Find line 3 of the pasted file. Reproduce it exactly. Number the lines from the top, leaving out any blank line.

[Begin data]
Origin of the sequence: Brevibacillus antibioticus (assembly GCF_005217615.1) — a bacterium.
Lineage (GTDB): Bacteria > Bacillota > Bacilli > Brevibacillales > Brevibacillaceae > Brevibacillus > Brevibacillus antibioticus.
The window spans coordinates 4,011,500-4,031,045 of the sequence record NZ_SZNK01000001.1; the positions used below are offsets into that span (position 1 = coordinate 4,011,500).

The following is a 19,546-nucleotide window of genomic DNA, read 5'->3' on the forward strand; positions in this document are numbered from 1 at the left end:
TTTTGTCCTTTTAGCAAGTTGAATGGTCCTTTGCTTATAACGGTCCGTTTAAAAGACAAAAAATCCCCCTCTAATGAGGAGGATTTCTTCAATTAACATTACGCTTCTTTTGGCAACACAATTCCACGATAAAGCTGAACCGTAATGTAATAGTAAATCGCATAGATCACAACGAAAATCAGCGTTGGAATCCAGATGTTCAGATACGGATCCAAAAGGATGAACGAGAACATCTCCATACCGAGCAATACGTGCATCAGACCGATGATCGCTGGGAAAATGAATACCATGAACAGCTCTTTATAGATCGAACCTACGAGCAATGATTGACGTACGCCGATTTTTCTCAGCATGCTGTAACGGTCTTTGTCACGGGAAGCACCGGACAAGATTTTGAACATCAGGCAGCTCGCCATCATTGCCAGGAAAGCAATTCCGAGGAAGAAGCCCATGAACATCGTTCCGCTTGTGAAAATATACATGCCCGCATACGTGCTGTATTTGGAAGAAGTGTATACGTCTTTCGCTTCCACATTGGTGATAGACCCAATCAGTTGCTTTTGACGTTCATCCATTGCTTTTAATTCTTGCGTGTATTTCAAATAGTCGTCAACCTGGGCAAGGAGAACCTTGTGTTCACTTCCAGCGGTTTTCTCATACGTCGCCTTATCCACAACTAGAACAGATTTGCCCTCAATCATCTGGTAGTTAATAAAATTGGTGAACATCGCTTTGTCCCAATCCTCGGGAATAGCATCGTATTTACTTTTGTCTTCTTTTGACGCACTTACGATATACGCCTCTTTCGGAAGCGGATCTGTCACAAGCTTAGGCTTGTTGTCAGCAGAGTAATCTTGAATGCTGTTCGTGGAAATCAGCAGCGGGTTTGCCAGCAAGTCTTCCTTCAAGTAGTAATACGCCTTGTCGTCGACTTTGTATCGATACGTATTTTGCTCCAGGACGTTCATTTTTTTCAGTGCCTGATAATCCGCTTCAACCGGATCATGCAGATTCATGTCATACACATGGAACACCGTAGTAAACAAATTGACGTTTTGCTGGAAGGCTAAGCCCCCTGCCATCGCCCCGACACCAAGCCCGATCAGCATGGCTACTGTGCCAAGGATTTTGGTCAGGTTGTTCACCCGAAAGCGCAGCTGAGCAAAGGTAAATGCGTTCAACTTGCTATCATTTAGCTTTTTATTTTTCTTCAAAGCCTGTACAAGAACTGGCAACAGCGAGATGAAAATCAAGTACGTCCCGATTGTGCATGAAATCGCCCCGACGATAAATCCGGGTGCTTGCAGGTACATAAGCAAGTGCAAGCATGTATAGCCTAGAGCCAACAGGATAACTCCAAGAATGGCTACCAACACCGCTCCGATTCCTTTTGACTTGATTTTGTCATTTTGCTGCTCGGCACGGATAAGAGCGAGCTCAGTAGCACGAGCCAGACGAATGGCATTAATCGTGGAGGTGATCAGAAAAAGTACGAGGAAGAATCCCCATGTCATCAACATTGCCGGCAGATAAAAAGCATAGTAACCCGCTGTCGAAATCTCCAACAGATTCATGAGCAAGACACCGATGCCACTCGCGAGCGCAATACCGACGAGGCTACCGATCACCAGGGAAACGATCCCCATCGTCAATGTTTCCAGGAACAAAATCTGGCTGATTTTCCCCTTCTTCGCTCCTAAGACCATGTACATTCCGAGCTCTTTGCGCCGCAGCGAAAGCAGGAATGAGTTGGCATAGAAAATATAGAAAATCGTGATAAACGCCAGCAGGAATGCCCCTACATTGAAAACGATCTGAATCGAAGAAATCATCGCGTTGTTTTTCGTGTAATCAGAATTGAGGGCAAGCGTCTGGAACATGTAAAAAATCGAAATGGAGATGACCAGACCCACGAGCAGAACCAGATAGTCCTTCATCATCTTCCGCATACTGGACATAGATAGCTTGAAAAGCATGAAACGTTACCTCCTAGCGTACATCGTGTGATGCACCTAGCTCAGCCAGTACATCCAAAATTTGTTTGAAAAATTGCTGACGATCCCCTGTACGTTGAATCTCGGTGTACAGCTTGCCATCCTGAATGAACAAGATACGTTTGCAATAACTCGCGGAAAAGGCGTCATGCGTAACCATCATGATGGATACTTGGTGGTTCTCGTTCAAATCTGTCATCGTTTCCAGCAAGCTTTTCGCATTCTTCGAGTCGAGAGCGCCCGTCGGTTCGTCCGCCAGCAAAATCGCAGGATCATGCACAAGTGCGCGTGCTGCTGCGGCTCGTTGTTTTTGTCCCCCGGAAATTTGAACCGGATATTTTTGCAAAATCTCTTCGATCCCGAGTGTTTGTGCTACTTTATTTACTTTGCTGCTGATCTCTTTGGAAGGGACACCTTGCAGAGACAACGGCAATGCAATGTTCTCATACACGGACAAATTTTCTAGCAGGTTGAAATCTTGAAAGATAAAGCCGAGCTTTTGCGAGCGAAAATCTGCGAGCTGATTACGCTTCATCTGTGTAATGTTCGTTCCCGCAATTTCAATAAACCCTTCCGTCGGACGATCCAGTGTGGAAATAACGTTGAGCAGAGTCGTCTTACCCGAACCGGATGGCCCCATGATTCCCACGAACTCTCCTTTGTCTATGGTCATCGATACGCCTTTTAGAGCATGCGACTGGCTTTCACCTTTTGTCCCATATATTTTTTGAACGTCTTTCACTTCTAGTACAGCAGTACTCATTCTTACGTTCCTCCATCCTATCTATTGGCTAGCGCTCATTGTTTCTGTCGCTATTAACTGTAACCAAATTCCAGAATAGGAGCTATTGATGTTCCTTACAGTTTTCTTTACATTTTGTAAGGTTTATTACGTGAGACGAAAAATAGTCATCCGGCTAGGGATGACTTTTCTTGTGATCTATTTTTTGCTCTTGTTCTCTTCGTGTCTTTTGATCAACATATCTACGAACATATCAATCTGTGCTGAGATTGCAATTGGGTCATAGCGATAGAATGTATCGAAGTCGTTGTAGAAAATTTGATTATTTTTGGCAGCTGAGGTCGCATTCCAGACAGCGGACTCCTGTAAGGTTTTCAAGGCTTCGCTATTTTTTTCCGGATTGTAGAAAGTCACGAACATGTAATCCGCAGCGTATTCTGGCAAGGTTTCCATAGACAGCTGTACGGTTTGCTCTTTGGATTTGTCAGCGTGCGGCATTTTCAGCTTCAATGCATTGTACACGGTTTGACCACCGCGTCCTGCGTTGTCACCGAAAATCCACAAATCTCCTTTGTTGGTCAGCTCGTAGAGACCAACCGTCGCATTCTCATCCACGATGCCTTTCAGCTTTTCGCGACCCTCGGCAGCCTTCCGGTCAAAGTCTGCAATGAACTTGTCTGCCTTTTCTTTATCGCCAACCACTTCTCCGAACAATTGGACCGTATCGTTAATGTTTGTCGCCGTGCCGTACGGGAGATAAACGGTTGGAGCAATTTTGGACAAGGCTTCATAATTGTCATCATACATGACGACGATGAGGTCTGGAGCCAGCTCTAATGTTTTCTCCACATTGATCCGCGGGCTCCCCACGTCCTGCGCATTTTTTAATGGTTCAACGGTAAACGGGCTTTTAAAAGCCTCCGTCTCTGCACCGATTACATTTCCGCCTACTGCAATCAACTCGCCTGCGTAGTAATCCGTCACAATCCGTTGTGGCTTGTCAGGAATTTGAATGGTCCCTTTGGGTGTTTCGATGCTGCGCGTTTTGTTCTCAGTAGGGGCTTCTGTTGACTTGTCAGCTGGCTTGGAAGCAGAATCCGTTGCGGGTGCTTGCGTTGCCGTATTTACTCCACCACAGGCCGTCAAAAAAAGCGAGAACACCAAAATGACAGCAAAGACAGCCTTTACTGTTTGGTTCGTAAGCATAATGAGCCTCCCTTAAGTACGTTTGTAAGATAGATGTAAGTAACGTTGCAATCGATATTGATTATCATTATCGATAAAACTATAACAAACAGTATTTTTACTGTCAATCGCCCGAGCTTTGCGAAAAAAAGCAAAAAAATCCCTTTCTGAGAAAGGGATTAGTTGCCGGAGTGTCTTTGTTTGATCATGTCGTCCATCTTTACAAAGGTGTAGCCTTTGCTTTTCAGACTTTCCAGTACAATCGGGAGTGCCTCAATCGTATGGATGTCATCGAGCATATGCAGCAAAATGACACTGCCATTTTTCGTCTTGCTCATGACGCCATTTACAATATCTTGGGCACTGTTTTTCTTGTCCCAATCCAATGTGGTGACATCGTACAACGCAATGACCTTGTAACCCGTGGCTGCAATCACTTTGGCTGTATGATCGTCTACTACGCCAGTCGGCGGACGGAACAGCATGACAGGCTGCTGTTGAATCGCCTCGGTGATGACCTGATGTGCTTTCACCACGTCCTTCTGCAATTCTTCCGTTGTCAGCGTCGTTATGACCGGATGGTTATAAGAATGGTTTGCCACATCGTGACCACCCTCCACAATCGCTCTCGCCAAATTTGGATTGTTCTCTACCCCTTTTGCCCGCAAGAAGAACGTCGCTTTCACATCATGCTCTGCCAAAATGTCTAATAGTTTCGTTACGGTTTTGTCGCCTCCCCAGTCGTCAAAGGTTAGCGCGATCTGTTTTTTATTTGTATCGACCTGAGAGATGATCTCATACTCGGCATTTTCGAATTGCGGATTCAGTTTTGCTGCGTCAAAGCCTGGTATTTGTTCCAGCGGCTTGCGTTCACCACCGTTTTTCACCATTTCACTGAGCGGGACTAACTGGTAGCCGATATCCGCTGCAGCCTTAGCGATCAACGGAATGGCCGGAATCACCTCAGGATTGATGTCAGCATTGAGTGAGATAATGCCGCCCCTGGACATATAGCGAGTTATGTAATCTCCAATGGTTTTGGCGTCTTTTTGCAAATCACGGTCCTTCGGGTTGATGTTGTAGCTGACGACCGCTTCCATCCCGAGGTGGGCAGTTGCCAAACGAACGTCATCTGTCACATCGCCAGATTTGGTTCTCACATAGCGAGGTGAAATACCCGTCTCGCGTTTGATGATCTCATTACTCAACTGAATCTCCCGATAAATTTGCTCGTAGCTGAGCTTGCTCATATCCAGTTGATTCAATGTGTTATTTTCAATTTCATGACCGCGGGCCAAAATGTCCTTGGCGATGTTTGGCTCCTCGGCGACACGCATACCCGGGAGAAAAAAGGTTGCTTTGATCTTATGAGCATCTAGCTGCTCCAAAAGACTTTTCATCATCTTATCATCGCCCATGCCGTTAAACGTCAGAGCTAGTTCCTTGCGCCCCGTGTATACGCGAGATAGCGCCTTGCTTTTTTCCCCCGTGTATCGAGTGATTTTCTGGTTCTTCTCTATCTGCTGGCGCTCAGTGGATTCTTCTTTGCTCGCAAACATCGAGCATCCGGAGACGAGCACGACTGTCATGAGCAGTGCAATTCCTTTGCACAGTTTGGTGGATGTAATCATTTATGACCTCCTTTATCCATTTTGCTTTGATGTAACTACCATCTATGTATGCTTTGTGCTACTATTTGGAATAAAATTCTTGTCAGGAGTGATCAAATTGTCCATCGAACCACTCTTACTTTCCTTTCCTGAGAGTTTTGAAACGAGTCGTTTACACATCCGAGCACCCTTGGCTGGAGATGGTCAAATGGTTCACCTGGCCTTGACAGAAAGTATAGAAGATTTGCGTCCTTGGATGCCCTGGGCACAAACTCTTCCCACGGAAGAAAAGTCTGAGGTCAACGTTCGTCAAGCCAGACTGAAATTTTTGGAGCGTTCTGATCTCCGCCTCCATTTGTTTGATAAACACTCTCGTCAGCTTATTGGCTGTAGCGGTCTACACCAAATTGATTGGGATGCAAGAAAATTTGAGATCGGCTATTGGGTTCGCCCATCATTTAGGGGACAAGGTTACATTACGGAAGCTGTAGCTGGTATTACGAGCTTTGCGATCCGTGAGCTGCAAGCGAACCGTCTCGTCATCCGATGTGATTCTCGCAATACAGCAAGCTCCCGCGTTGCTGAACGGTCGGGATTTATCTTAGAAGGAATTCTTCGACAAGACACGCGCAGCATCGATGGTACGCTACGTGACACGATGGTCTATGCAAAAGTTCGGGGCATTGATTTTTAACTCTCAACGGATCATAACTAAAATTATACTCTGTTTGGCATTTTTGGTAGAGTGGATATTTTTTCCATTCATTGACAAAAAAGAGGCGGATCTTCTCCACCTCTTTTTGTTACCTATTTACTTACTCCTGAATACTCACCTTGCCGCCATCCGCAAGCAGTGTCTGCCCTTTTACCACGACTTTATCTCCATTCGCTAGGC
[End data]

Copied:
The window spans coordinates 4,011,500-4,031,045 of the sequence record NZ_SZNK01000001.1; the positions used below are offsets into that span (position 1 = coordinate 4,011,500).